“Because this information contradicted that we had been told in the council chamber, via email and over the phone, I put a question to the meeting of the Borough District of Drogheda where LCC confirmed they hadn’t in fact referred the developments to Irish Water, stating that outstanding clarifications were needed before referral. No specific details were given and still have not been given.”
Cllr Flood explained “The home-owners in these developments are obliged by the government to pay local property tax, but because the developments are not ‘taken in charge’ they cannot access all the services and protections that these taxes pay for. In 2014 the Liscorrie estate in Drogheda had all of its street lights turned off for several weeks by the ESB because the developer had not paid its electricity bills. This would not have happened if the estate was ‘taken in charge’ by the council”.
“Last month council officials stated that these matters would be dealt with and an update was expected at yesterday’s Municipal District Meeting. Those clarifications were not forthcoming and we are none the wiser as to when the ‘taking in charge’ process, and the protections and services that tax payers are already paying for that comes with it, will be finalised.”
Cllr Flood said “This is an unacceptable situation and I will be following up on these matters until they are fully and finally resolved”.
There are 29 housing estates classified as ‘unfinished’ in the National Survey of Unfinished Housing Developments (December 2014 update) in County Louth. However, this list does not include estates or developments that have been completed but have not been ‘taken in charge’ which means they are being forced to pay the Local Property Tax but are unable to access services for the development.
Sinn Féin Councillor Kenneth Flood explained what this meant. “Take for example Beaulieu View which was built as far back as 1992. The Council have confirmed to me that an application was never received by the developer to have the estate ‘taken in charge’. What this means is if for example a street light goes out it’s usually a very simple process of ringing ESB and giving them the pole number, they come out and fix it. But for an estate that has not been taken in charge, it is the responsibility of the residents albeit through a management company paid for by the residents to foot the bill before it can be fixed.”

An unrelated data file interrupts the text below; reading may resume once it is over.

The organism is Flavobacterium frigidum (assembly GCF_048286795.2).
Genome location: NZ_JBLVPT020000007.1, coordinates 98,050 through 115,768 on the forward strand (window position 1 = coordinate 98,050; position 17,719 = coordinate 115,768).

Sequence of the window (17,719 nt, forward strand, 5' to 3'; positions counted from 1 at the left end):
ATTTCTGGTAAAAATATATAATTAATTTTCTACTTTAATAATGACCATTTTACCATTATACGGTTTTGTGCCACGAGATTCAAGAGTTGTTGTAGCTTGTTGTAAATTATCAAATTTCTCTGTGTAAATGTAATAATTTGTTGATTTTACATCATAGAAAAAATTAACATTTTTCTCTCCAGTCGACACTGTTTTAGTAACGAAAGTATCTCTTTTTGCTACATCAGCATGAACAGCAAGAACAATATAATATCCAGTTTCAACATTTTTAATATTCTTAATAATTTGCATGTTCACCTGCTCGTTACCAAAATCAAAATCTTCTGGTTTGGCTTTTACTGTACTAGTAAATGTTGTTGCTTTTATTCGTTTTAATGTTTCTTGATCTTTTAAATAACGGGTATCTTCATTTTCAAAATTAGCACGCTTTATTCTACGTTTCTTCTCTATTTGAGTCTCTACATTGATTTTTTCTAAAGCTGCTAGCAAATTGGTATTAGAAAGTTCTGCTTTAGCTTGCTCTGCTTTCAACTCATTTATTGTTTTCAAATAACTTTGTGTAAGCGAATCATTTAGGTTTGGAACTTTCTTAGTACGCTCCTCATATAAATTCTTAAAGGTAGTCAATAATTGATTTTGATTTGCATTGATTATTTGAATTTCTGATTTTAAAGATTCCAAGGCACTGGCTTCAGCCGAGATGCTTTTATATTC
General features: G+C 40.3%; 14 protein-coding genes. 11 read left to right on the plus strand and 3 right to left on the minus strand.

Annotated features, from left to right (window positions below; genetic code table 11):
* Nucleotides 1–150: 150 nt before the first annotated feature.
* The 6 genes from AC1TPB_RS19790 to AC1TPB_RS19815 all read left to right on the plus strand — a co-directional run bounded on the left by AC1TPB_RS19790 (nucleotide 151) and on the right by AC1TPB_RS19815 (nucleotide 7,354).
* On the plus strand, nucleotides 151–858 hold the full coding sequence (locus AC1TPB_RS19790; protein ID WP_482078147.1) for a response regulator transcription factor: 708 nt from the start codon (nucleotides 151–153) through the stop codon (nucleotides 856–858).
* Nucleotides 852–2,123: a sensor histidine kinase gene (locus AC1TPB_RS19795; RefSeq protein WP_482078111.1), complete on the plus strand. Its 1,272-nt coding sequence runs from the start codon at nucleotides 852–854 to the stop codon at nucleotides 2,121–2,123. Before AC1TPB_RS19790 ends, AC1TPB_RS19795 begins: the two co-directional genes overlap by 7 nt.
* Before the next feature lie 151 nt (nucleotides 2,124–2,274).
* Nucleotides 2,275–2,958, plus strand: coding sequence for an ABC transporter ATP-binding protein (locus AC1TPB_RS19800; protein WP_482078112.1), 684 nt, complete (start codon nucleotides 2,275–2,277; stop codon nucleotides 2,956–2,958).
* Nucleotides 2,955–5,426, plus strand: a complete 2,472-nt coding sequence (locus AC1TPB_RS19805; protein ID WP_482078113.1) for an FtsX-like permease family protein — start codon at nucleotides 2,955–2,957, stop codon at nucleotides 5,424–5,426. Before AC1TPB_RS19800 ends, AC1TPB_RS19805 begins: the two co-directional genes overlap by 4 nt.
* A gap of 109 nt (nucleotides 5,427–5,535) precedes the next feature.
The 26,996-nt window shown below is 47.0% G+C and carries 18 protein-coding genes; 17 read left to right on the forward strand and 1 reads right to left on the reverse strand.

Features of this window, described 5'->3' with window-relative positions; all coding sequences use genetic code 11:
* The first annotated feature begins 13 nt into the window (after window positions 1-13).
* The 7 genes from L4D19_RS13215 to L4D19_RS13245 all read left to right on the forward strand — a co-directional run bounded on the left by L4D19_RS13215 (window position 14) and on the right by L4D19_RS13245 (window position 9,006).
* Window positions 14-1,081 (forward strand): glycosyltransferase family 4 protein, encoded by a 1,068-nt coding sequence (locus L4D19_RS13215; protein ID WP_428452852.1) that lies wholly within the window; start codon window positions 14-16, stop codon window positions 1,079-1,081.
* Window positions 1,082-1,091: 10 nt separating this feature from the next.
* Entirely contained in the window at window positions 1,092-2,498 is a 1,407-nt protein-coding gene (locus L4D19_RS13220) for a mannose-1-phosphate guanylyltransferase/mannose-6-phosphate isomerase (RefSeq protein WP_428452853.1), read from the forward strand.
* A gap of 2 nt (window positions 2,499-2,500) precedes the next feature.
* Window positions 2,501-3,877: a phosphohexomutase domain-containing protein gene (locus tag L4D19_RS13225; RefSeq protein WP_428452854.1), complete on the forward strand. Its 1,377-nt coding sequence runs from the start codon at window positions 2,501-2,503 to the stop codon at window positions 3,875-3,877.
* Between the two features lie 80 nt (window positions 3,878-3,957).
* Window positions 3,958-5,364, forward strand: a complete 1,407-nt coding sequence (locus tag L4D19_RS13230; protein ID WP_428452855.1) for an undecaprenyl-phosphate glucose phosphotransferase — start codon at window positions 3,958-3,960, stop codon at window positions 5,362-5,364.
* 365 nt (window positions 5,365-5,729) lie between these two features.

Kenneth Flood explained how, in the case of Beaulieu View all efforts to track down the developer have been fruitless. “After the so-called Celtic Tiger era we were told many of the developers went bust so we have a generation of home-owners who are paying this tax on their home but are unable to access basic maintenance services”.
Cllr Imelda Munster, who is a candidate in the upcoming election and is a member of the Corporate Policy Group on Louth County Council brought forward a motion that all developments like Beaulieu View across the county of Louth should be categorised and listed. Cllr Munster also asked the Council to commit to a plebiscite schedule for all these developments to ensure they have an opportunity to be taken in charge.
Cllr Flood said “I am delighted to say the council have agreed the motion and the required report will be included under planning in the Chief Executives Report to the March monthly meeting of the Council. There are developments in this county going back 40 years that were never taken in charge. For decades tax payers were paying for services they could not access. But now we have the commitment for the plebiscite schedule for all of these developments to ensure they have an opportunity to be taken in charge, we can get to work bringing all of these housing developments finally under the care of the council”.